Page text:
Disparate Impact Case Study

Essay by maxima23University, Bachelor'sA, May 2007

download word file, 4 pages 4.0

Disparate Impact/ Treatment Case StudyUnder Title VII, when an employee, potential employee, or plaintiff makes allegations of discrimination, it must fall into one of two theories in order to maintain eligibility for filing suit. These theories are disparate treatment and disparate impact. If the case does not fall into either category, it does not have merit for filing a lawsuit under Title VII. Employers must possess a sound knowledge of each theory to facilitate in placing policies and safeguards to help prevent legal action against the company.

Disparate treatment contends that the employer has treated an employee differently than another employee in a comparable position based on race, religion, gender, color, or national origin. The critical issue is whether the employer's actions were with discriminatory intent. The employer must show that the employee's denial was non-discriminatory by providing a clear, lawful rationale for actions taken. To prove disparate treatment occurred the employee must demonstrate to the court that discrimination is the only conceivable motive.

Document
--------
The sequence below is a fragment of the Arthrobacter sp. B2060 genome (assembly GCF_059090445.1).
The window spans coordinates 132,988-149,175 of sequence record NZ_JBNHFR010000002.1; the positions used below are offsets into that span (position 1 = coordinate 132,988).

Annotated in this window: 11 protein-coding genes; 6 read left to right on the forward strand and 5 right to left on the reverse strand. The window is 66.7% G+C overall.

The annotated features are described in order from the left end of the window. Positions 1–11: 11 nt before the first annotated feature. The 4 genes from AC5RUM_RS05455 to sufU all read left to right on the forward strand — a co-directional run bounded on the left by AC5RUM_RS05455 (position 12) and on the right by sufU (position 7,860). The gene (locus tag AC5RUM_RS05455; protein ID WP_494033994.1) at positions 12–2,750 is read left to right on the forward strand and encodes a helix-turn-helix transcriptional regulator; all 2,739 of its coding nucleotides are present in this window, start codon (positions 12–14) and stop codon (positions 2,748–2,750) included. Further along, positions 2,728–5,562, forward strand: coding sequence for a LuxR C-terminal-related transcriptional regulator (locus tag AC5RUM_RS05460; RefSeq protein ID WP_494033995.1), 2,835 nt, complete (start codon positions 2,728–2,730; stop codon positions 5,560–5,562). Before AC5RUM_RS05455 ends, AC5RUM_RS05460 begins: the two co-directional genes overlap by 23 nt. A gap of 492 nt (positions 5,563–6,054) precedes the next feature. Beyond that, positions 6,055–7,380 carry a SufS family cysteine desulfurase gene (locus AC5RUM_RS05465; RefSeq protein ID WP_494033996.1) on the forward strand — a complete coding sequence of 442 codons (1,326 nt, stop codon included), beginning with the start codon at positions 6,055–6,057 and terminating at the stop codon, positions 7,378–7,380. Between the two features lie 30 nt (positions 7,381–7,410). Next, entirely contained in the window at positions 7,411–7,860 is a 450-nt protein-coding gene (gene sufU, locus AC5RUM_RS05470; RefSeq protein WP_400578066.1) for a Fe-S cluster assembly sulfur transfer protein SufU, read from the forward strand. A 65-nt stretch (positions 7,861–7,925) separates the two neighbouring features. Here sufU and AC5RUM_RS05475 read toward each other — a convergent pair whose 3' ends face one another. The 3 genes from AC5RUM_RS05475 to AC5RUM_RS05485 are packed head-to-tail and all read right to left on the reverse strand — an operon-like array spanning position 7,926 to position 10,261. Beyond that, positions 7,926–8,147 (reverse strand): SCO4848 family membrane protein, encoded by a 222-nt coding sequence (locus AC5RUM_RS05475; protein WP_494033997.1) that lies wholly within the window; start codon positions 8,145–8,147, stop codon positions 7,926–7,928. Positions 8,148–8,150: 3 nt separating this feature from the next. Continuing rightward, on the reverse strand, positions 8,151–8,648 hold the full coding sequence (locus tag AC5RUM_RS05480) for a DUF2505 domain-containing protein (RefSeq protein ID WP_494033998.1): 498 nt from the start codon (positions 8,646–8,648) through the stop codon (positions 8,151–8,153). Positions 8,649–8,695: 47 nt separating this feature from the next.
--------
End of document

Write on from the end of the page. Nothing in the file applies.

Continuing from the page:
Bennett- Alexander and Hartman describe it best saying, "The U.S. Supreme Court has come up with a set of indicators that leave discrimination as the only plausible explanation when all other possibilities are eliminated. In disparate treatment cases, the employer's policy is discriminatory on its face." (2003, p.19)In Raytheon Co. v. Hernandez, former Raytheon employee Joel Hernandez filed disparate treatment charges based on violation of the Americans with Disabilities Act of 1990 (ADA) after receiving rejection on his application for re-hire. More than two years prior Hernandez tested positive for cocaine abused and forcefully resigned from the company. He alleged that Raytheon showed prejudice in his rehire because of his prior drug addiction. While this case caused confusion between disparate impact and disparate treatment, the court determined it fell under disparate treatment. However, the judgment was...